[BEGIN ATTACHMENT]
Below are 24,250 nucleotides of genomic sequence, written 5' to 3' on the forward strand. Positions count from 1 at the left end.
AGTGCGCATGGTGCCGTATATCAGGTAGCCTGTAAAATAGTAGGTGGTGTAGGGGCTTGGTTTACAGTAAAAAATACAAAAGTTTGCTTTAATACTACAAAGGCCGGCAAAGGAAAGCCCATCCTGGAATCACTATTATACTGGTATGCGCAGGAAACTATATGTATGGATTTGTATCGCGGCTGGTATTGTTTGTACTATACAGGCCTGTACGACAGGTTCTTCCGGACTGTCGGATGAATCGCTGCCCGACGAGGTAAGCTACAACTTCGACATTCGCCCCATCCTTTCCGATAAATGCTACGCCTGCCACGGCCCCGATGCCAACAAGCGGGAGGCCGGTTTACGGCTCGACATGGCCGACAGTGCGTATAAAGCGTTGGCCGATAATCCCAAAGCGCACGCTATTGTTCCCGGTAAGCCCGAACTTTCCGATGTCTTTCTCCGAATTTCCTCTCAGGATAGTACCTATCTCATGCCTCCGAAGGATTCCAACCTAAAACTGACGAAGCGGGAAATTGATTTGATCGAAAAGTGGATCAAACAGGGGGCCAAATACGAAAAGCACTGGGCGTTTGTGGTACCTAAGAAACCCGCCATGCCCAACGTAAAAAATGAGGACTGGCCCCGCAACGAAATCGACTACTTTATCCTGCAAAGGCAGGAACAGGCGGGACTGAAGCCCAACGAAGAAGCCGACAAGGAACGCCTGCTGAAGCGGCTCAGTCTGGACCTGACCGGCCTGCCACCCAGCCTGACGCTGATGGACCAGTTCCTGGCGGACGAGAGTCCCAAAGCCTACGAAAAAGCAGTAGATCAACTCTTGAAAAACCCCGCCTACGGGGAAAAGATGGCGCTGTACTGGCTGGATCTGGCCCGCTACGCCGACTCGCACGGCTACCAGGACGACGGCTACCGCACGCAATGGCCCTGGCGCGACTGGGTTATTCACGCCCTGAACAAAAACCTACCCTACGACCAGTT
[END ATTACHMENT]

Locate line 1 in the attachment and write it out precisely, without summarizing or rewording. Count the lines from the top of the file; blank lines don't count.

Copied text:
Below are 24,250 nucleotides of genomic sequence, written 5' to 3' on the forward strand. Positions count from 1 at the left end.